YouTube is probably the greatest anthropological project ever launched. It has managed to expose the multitudes of the human condition more than any other medium ever created, and allowed people to express themselves in more diverse ways than at any point in history. This weekly column is an outlet for me to share with you some undiscovered gems, as well some very well-trodden gems, and discuss just what it is that makes the chosen accounts so intriguing.
WHO: Theme Park Review.
WHAT: "Reviews" of rides and attractions at theme parks the world over.
HOW MANY SUBSCRIBERS AT TIME OF WRITING: 740,414.
WHY SHOULD I CARE: One of my first experiences with a computer was watching a first-person POV video of a rollercoaster on my brother's Dell, which was in his room. I wasn't really allowed to go in his room, like all younger siblings, though always desperately wanted to, and being let in once was like being invited to the coronation of Jesus Christ. It was odd – I'd never seen a video quite like it, something that sort of, ever so slightly simulated the feeling of being on a rollercoaster, an experience I'd only had once or twice due to height restrictions. Anyway, Theme Park Review brings all those heady memories back, but with added videos of waterslides and Frozen parades at Disneyland.
Theme Park Review (which always annoys me, because it should really be "Theme Park Reviews"; Theme Park Review makes it sound like a quarterly magazine) is a collection of videos of people riding rides. You can search for basically any coaster in the world and chances are TPR has uploaded a video of it. Japan, USA, Germany, the UK, they've all been documented. They even upload CGI previews of rides that won't be completed for years, in places you've never heard of. They also claim to have ridden over 1,000 rides in the six years since they started, which isn't too hard to believe, given the sheer amount of stuff on their channel.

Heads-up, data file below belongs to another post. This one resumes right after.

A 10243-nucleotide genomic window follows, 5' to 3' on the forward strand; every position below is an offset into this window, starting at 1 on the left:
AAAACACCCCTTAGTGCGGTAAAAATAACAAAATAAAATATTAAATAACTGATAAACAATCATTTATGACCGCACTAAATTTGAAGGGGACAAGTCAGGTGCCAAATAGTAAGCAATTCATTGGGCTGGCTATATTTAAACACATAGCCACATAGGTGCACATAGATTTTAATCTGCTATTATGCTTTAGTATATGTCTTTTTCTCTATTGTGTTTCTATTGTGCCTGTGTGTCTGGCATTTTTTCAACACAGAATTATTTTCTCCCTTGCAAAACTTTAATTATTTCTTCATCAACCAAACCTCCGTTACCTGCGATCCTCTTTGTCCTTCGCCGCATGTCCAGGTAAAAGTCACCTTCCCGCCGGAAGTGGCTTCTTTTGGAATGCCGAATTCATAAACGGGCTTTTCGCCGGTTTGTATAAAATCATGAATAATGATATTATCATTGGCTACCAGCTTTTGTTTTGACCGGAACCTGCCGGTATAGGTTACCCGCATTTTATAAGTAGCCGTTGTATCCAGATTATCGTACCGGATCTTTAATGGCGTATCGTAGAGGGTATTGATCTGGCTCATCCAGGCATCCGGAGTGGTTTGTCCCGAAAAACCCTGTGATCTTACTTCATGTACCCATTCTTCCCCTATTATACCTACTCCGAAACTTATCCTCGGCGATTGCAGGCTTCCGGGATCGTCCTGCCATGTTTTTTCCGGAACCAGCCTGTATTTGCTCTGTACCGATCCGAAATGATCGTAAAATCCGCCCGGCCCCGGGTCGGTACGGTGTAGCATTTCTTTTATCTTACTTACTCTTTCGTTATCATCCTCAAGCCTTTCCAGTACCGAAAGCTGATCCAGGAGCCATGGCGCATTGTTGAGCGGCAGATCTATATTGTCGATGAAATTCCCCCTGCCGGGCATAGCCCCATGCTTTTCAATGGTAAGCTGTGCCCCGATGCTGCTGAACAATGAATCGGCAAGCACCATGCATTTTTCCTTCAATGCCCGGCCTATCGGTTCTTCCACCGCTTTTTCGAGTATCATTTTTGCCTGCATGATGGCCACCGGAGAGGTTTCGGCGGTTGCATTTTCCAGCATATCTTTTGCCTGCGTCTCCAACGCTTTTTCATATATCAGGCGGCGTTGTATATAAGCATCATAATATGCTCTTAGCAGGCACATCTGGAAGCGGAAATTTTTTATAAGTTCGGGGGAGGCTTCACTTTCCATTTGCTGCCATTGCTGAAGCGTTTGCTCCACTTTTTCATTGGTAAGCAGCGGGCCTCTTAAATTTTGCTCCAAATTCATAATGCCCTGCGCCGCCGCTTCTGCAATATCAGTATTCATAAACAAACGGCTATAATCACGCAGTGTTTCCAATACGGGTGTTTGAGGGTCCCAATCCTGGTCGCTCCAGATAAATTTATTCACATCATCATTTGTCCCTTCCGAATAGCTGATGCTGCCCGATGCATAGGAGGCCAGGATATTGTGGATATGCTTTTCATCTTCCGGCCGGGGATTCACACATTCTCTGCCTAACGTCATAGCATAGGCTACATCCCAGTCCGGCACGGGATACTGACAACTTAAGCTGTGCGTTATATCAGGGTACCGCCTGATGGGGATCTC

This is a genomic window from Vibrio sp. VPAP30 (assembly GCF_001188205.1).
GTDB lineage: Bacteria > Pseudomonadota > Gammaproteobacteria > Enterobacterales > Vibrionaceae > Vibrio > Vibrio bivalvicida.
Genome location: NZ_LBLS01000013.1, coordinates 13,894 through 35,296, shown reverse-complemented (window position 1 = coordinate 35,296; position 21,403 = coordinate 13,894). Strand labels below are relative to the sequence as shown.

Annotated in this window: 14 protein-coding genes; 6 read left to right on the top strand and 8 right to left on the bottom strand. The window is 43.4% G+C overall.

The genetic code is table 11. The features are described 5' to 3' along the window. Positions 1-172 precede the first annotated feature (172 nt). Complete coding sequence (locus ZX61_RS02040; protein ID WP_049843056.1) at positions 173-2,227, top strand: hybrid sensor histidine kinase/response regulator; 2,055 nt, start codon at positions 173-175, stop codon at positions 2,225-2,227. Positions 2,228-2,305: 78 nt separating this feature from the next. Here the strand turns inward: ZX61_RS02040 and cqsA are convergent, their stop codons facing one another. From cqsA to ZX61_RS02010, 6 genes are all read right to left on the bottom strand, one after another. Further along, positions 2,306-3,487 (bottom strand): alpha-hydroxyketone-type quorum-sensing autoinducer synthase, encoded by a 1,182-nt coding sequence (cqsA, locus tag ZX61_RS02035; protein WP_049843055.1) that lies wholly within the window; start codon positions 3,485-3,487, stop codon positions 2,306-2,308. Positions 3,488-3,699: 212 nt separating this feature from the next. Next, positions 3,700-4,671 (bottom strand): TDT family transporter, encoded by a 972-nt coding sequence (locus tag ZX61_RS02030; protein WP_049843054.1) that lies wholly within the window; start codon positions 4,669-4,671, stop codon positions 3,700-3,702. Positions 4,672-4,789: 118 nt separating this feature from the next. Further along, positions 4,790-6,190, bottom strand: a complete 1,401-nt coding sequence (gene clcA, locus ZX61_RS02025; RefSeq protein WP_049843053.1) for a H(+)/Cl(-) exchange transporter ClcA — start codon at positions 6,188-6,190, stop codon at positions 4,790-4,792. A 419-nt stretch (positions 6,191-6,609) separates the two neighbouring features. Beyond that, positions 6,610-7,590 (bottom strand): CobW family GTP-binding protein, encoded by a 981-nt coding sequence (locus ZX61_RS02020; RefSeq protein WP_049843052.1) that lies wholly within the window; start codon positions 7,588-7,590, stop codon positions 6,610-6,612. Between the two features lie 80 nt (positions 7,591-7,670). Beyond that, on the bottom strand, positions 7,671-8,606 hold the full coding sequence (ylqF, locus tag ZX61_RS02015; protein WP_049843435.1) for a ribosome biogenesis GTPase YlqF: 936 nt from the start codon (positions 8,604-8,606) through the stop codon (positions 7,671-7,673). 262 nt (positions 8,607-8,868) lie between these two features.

But why is Theme Park Review important?
Well, firstly, touring the world to ride rollercoasters is the most colossal – if not slightly endearing – waste of money I can think of. But these videos come thick and fast every week. A new water world, a new vertical-drop death coaster, a new fairground game for viewers to experience vicariously through their screens. Every week, more whooping, more cheers, more hands in the air.
Another thing that's endearing, but also a little depressing, is the live reaction to the coaster. There isn't a great deal of reviewing going on, but usually when a ride's good it elicits a thrilled scream. When it's not so good, you get nothing more than a weak chant. Maybe a sympathetic "This is awesome!" thrown in. There doesn't seem to be many bad reviews of the rides; perhaps it's too painful to admit the coaster you spent a grand to get to and go on isn't much cop.
It also opens up yet another window into our increasing obsession with extreme documentation. Is there nothing that can be done without committing it to film? Even when we should be forgetting about the internet – instead concentrating on the fact we're upside down and travelling upside at 130 miles and hour – we still insist on strapping GoPros to our bonces and thinking about Google metrics and SEO and views and clicks.
That said, the people behind Theme Park Review have made it their raison d'être to film rides, so it's presumably not a chore for them. Really, you get the sense that what they do is the ultimate labour of love. A completely money-siphoning, time consuming task, done so a bunch of people on YouTube can leave a comment like "looks fun".
The more I think about Theme Park Review, the stranger the concept gets. It really is a phenomenally bizarre thing to choose to do with your life. Though I say that sat in a dry, bright office, hunchbacked with RSI coursing through my crunchy finger bones, blinding myself with Macbook light. Maybe I'm just jealous...
I'm furiously, sickeningly jealous.
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